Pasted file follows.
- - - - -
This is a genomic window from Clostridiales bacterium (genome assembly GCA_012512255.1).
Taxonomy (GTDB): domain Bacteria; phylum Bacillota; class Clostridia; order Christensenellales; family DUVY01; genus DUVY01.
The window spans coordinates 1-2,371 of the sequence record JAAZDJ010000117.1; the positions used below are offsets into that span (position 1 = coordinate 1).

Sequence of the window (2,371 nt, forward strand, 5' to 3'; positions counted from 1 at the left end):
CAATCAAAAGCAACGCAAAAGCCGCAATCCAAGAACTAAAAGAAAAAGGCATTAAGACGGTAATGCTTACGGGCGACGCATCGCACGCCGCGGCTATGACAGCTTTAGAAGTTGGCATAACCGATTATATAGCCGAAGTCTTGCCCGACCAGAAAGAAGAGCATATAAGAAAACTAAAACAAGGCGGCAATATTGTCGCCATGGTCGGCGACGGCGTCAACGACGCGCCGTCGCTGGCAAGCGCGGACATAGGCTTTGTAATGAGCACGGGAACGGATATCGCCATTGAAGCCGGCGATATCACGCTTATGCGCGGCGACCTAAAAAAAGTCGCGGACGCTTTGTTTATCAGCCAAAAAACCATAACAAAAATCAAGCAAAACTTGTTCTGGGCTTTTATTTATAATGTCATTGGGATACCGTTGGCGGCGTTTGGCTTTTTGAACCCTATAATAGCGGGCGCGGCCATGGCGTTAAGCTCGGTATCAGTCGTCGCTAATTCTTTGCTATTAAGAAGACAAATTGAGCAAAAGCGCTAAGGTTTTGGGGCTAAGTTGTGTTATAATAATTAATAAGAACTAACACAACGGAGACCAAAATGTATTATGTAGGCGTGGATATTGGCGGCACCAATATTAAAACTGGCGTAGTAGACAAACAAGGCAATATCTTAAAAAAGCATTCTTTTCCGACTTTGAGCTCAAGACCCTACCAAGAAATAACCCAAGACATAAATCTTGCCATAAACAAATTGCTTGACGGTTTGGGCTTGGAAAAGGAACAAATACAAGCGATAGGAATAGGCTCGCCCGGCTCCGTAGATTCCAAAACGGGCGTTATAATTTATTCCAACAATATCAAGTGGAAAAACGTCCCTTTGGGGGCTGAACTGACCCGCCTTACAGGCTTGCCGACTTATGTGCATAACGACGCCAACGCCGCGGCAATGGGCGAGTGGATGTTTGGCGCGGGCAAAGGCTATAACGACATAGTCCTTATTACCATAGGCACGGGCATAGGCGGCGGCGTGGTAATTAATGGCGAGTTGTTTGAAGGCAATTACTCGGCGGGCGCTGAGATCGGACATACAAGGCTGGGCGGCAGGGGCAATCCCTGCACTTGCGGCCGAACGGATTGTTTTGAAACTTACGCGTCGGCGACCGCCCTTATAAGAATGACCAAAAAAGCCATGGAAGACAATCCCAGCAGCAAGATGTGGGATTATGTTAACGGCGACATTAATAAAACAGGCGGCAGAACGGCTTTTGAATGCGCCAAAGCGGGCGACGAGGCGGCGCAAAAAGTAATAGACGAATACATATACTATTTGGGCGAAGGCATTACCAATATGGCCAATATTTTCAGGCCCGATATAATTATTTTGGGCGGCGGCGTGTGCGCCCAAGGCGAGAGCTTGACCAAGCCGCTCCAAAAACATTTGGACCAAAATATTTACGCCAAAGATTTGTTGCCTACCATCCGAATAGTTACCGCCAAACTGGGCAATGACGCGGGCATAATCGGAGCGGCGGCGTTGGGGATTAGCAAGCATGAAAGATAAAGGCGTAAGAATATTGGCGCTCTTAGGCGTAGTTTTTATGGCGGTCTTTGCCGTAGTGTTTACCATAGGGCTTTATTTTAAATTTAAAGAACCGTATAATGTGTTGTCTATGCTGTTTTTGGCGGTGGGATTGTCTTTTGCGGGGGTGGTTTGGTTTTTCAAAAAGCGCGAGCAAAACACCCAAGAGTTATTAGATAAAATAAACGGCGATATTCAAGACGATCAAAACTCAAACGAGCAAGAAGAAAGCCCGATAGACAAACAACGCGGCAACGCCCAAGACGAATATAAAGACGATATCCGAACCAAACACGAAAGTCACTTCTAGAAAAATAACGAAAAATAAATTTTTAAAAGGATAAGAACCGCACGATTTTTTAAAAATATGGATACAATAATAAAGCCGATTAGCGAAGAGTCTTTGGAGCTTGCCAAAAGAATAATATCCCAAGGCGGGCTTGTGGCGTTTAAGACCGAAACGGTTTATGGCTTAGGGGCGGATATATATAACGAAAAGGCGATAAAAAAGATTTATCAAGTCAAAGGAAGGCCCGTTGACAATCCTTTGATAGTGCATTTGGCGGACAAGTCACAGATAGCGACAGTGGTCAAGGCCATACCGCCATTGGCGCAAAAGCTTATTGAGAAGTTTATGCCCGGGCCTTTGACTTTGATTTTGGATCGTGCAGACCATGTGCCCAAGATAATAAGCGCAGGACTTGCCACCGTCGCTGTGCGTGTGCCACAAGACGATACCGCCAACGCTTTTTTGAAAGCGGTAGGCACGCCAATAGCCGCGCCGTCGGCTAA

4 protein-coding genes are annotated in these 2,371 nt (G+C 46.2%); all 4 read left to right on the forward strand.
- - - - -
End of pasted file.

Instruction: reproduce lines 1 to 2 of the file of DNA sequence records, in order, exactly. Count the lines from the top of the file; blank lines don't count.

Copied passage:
This is a genomic window from Clostridiales bacterium (genome assembly GCA_012512255.1).
Taxonomy (GTDB): domain Bacteria; phylum Bacillota; class Clostridia; order Christensenellales; family DUVY01; genus DUVY01.